An Investigation Into How Teachers Develop Connected Approaches To School Mathematics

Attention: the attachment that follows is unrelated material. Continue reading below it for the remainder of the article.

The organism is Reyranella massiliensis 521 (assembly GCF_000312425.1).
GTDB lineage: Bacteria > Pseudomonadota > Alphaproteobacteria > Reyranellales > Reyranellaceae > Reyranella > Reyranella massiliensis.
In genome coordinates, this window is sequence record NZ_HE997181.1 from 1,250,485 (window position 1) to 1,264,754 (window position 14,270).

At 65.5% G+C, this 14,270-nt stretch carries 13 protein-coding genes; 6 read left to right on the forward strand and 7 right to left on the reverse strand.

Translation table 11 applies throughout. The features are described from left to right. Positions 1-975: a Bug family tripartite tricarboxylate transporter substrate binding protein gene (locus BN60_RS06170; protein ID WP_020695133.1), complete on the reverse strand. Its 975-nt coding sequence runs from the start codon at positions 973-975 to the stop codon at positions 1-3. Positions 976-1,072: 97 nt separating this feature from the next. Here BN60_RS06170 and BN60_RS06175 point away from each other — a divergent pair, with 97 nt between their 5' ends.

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This thesis details the longitudinal case study of a mathematics department as they implemented aspects of the Collaborative Connected Classroom (CCC) Model, a literature informed framework exemplifying teaching for understanding. The CCC Model describes the nature of mathematical activity as: activities build on learners’ prior knowledge; tasks connect different areas of mathematics or connect different ideas using multiple representations; links are made between procedures and concepts; tasks involve making comparisons and application tasks are presented as challenges. A CPD programme was designed to demonstrate the CCC Model to the department through a series of engaging, challenging and inspiring activities. Then, over a sustained period the department actively experimented with different aspects. Data was collected using four in-depth semi-structured interviews, triangulated with learning walks, book scrutinies and presentations given by department members. A Teacher Development Model (TDM) emerged to measure which aspects of the CCC Model teachers were implementing as they progressed through the phases of: awareness; guided exploration; independent exploration; independent development and transformation of their practice. The derivation of the Professional Mathematical Growth Model which is situated entirely within a change environment that is both social and professional was theorised to explain the mechanisms that supported the change process. The study concludes that: research informed, inspiring, sustained CPD; trust and collaboration; responses from learners; the strategy of ‘what’s the same and what’s different?’ combined with an increased professionalism and school focus on action research were all positive stimuli to support ‘teaching for understanding’. These findings will be of interest to individuals who design and implement CPD programmes particularly those within mathematics education. There are applications of the emerged TDM and the Professional Mathematical Growth Model to others interested in looking at the process of teacher change or for teachers themselves as a reflective tool.